Williams Worries ‘The Texas Brand’ Will Spread Like Jim Crow

News & Politics

Republicans in Texas are doing what might be expected of red state Republicans and that has The 11th Hour‘s Brian Williams very concerned. On his Friday show on MSNBC, Williams worried that “the Texas brand” will spread to other states, just like Jim Crow did.

To make his point, Williams began by reading from a Charles Blow article in the New York Times“‘when Jim Crow was originally established, it spread from state to state like a contagion. Each subsequent state taking lessons from the ones before it. Mississippi was one of the states at the vanguard of the first Jim Crow. Texas may well be at the vanguard of the next.'” 

Addressing University of Texas Prof. Victoria DeFrancesco Soto, Williams described this new and alleged Jim Crow as “the Texas brand” where the state is “Making it tougher to vote, making it tougher to get an abortion, no mask, no problem, no vaccine, no problem. If you want to carry a gun, that’s perfectly okay with us.”

In the NYT article Williams read from, Blow also condemns Texas for considering a bill that would require athletes to compete against athletes of their own sex. With all that as context, Williams asked DeFrancesco Soto, ”Is there any indication this is going to be Texas’ leading export to other red states?”

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DeFrancesco Soto agreed other states may look to Texas for inspiration, because that is how federalism works, “But in this case, to your point, Brian, we’re seeing states being laboratories of curtailing democratic rights, small-D democratic rights, which is so troubling.”

She then added another thing to Williams’ list of grievances against Texas:

…throughout the whole plight of voter integrity bills or voter restriction, I was never losing sight of redistricting because this really truly scared me, because even in an ideal world where we didn’t have voter restrictions, where we were able to knock them down, I always knew that once we came into session and to draw the maps that Latinos, African-Americans, communities of color were going to be drawn out. One quick example of this. In Texas the growth that we saw Texas, 95% of that growth was fueled by communities of color. The latest maps that have approved by the Texas State Senate did not add one district of a majority-minority. Instead of that what we’ve seen is the practice of cracking.

Cracking is a form of gerrymandering, which the media only treats as a threat to democracy when Republicans do it.

This segment was sponsored by Volvo.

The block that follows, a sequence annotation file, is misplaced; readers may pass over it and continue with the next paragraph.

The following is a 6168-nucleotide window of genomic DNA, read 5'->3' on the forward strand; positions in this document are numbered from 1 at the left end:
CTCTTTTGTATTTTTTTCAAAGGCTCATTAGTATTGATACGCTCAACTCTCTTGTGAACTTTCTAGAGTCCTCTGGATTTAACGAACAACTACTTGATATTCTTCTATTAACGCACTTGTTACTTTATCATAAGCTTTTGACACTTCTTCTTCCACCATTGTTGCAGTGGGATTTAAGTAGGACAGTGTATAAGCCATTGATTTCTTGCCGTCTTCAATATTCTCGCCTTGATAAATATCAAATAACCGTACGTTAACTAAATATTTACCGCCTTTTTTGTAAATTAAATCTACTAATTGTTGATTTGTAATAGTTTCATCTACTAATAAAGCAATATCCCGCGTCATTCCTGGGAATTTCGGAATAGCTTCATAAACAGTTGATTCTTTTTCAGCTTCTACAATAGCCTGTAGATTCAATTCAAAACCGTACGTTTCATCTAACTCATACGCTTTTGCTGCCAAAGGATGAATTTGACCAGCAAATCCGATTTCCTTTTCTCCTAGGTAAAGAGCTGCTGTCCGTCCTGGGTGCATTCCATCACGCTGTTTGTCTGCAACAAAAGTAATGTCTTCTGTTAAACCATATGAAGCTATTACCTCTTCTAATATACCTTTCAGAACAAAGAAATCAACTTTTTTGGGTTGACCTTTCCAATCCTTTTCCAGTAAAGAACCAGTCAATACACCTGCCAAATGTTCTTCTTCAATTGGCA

Here is a transcript for the October 15 show:

MSNBC

The 11th Hour with Brian Williams

11:32 PM ET

BRIAN WILLIAMS: To that end, Charles Blow had this to say about Texas in his latest piece in the New York Times and we quote, “when Jim Crow was originally established, it spread from state to state like a contagion. Each subsequent state taking lessons from the ones before it. Mississippi was one of the states at the vanguard of the first Jim Crow. Texas may well be at the vanguard of the next.” 

Indeed still with us are Professor Victoria DeFrancesco Soto and Bill Kristol. Professor, sadly in all the right ways because you’re joining us from Texas and educating young minds there. We get to start this segment with you. So, we’ve all become familiar with the Texas brand these days. Making it tougher to vote, making it tougher to get an abortion, no mask, no problem, no vaccine, no problem. If you want to carry a gun, that’s perfectly okay with us. Is there any indication this is going to be Texas’ leading export to other red states? 

VICTORIA DEFRANCESCO SOTO: Absolutely. And we have seen it for hundreds of years, that state contagion that Charles Blow talked about. For better or for worse, states are laboratories of democracy, right? So, this is where you can fiddle with new policy, try it out and other states are going to pick it up. But in this case, to your point, Brian, we’re seeing states being laboratories of curtailing democratic rights, small-D democratic rights, which is so troubling. And one of the things that Representative Sheila Jackson Lee mentioned in her clip was the issue of redistricting. And throughout the whole plight of voter integrity bills or voter restriction, I was never losing sight of redistricting because this really truly scared me, because even in an ideal world where we didn’t have voter restrictions, where we were able to knock them down, I always knew that once we came into session and to draw the maps that Latinos, African-Americans, communities of color were going to be drawn out. One quick example of this. In Texas the growth that we saw Texas, 95% of that growth was fueled by communities of color. The latest maps that have approved by the Texas State Senate did not add one district of a majority-minority. Instead of that what we’ve seen is the practice of cracking. Where we’ve seen, in the suburbs of Dallas a Latino entity and an Asian entity being cracked. So, this is what truly worries me, that even if you have the right to vote, and we know that’s being curtailed, that you aren’t going to have a community of interest to really have that translated and to me, this is what’s so worrisome because it sticks at least for the next ten years. 

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